Reading about all the books published in 2015, and then giving them as gifts is a joyful, seasonal pursuit!
Some of the best science books published in 2015 include:
H is for Hawk by Helen Macdonald. An award-winning best-seller from the UK recounts how the author, an experienced falconer grieving the sudden death of her father, endeavored to train for the first time a dangerous goshawk predator as part of her personal recovery.
On the Move by Oliver Sacks. Published only four months before his death, this autobiography of Oliver Sacks provides an exuberant peek into the life of its author.
The Wright Brothers by David McCollough. On a winter day in 1903, in the Outer Banks of North Carolina, two unknown brothers from Ohio changed history. But it would take the world some time to believe what had happened: the age of flight had begun, with the first heavier-than-air, powered machine carrying a pilot. Who were these men and how was it that they achieved what they did?
Neurotribes : the Legacy of Autism and the Future of Neurodiversity by Steve Silberman. A groundbreaking book that upends conventional thinking about autism and suggests a broader model for acceptance, understanding, and full participation in society for people who think differently. What is autism: a devastating developmental disorder, a lifelong disability, or a naturally occurring form of cognitive difference akin to certain forms of genius? In truth, it is all of these things and more–and the future of our society depends on our understanding it. WIRED reporter Steve Silberman unearths the secret history of autism, long suppressed by the same clinicians who became famous for discovering it, and finds surprising answers to the crucial question of why the number of diagnoses has soared in recent years.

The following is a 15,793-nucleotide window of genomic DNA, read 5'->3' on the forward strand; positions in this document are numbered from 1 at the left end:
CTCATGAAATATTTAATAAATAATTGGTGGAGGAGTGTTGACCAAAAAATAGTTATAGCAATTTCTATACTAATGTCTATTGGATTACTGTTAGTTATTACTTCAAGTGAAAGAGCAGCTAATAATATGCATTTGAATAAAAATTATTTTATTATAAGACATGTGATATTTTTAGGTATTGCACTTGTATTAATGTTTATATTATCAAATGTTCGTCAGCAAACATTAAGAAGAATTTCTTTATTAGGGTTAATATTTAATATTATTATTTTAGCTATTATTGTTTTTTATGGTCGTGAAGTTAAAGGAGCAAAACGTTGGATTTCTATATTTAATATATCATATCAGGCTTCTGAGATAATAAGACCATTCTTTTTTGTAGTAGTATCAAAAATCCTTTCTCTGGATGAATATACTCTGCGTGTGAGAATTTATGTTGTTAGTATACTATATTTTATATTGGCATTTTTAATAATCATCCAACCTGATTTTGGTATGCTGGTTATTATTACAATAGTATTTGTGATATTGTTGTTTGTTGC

Data and Goliath : the Hidden Battles to Collect your Data and Control your World by Bruce Schneier. Focusing on the tension between surveillance and personal privacy, Schneier (Berkman Center for Internet and Society, Harvard Law School) notes that though surveillance has been practiced throughout history, it has become far more intrusive with the advent of computers, tablets, cell phones, and the Internet.
The Pentagon’s Brain : an Uncensored History of DARPA, America’s Top Secret Military Research Agency by Annie Jacobsen. Since its inception in 1958, the Defense Advanced Research Projects Agency, or DARPA, has grown to become the Defense Department’s most secret, most powerful, and most controversial military science research and development agency. Created by President Eisenhower to prevent another Sputnik, and to focus primarily on defensive programs against nuclear weapons, the agency–and its imagination and scope–has expanded enormously with each passing year.
For more lists see Confessions of a Science Librarian : Best Science Books 2015 by John DuPuis.